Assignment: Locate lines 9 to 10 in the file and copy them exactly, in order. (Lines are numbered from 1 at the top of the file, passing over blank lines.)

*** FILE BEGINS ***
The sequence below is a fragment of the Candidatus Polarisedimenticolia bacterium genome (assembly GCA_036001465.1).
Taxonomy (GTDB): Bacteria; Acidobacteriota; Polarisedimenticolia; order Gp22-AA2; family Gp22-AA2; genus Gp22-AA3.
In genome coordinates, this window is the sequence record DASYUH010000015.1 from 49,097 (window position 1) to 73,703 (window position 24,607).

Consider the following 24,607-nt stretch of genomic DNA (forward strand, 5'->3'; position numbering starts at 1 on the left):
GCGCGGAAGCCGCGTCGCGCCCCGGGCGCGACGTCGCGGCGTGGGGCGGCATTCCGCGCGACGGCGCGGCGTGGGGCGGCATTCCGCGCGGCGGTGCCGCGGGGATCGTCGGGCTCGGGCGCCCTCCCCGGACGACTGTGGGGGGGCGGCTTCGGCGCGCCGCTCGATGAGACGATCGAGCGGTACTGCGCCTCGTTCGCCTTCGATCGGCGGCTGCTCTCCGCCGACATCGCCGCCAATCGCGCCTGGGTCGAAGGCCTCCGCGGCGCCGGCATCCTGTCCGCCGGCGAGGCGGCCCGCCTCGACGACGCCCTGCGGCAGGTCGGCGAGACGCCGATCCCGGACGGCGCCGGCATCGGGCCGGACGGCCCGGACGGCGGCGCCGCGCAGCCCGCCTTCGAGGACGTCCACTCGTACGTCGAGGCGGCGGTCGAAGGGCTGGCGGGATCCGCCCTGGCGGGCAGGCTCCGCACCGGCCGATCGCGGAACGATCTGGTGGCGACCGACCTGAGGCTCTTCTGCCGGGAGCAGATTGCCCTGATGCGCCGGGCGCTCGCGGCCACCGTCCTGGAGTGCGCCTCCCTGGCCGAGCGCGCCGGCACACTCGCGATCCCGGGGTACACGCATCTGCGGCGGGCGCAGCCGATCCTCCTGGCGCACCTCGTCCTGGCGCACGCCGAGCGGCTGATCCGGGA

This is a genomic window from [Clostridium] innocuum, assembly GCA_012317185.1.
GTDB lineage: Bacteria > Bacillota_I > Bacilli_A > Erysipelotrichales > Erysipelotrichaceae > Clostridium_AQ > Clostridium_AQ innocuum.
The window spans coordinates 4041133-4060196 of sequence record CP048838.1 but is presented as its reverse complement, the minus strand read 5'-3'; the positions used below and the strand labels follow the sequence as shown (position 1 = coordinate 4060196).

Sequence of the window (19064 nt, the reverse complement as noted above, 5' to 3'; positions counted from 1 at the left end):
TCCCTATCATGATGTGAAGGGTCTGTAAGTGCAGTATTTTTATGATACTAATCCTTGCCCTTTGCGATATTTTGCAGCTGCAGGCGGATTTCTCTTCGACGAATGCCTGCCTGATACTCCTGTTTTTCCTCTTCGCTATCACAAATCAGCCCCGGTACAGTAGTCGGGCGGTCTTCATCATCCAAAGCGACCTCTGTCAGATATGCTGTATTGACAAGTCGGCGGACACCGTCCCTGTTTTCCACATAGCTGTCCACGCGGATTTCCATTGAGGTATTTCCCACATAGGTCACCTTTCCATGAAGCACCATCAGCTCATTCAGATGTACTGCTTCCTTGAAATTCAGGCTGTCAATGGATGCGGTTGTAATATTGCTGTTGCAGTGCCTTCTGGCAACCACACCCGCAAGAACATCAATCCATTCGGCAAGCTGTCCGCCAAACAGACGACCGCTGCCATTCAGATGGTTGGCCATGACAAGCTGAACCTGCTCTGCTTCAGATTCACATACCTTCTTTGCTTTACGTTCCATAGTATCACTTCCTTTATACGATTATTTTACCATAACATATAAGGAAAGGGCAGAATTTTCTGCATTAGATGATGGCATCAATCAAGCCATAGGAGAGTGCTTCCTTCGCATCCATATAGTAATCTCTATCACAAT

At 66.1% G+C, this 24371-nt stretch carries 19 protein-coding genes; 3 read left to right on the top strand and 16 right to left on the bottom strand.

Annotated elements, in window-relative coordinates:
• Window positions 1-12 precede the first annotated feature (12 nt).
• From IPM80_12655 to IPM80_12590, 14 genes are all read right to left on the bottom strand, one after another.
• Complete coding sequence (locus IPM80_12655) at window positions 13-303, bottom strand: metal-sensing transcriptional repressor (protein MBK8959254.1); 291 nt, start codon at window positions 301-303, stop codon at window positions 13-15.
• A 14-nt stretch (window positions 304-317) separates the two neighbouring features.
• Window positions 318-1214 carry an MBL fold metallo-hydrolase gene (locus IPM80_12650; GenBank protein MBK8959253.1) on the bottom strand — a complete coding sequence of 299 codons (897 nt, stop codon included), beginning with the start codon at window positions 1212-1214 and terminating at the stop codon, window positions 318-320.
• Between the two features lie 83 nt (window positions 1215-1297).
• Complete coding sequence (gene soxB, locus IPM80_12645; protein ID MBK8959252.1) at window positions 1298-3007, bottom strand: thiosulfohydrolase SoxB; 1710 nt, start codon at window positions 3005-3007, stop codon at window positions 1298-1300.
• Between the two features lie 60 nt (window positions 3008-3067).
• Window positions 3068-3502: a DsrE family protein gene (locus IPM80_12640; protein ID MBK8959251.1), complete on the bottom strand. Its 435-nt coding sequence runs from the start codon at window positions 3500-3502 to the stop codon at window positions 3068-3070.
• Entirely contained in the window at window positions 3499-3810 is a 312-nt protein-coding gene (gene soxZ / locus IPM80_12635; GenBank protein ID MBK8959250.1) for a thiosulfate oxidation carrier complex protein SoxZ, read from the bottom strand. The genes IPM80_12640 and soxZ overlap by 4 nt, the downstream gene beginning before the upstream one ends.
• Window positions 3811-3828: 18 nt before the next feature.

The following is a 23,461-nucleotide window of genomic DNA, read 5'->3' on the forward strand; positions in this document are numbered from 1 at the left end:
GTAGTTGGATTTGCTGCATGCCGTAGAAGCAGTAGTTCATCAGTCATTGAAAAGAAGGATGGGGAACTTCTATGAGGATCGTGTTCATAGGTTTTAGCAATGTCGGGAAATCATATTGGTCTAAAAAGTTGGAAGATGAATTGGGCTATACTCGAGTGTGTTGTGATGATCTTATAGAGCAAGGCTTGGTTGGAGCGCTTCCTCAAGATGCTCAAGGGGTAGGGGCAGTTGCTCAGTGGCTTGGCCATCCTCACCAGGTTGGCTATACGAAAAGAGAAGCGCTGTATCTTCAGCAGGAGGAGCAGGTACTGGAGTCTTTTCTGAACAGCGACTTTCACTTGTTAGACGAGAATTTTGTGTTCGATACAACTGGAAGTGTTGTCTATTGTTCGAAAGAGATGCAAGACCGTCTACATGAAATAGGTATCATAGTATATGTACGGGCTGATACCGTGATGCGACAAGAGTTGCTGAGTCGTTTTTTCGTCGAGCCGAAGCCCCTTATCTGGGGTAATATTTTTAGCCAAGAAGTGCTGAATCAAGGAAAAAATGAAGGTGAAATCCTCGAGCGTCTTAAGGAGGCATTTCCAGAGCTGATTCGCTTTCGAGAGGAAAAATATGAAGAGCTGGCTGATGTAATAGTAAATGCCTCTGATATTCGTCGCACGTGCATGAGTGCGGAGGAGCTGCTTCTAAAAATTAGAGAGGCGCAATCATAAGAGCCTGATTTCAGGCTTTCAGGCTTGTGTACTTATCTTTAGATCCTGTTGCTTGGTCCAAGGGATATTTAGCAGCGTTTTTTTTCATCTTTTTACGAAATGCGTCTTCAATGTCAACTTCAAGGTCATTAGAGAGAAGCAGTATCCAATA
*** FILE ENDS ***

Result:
Sequence of the window (19064 nt, the reverse complement as noted above, 5' to 3'; positions counted from 1 at the left end):
TCCCTATCATGATGTGAAGGGTCTGTAAGTGCAGTATTTTTATGATACTAATCCTTGCCCTTTGCGATATTTTGCAGCTGCAGGCGGATTTCTCTTCGACGAATGCCTGCCTGATACTCCTGTTTTTCCTCTTCGCTATCACAAATCAGCCCCGGTACAGTAGTCGGGCGGTCTTCATCATCCAAAGCGACCTCTGTCAGATATGCTGTATTGACAAGTCGGCGGACACCGTCCCTGTTTTCCACATAGCTGTCCACGCGGATTTCCATTGAGGTATTTCCCACATAGGTCACCTTTCCATGAAGCACCATCAGCTCATTCAGATGTACTGCTTCCTTGAAATTCAGGCTGTCAATGGATGCGGTTGTAATATTGCTGTTGCAGTGCCTTCTGGCAACCACACCCGCAAGAACATCAATCCATTCGGCAAGCTGTCCGCCAAACAGACGACCGCTGCCATTCAGATGGTTGGCCATGACAAGCTGAACCTGCTCTGCTTCAGATTCACATACCTTCTTTGCTTTACGTTCCATAGTATCACTTCCTTTATACGATTATTTTACCATAACATATAAGGAAAGGGCAGAATTTTCTGCATTAGATGATGGCATCAATCAAGCCATAGGAGAGTGCTTCCTTCGCATCCATATAGTAATCTCTATCACAAT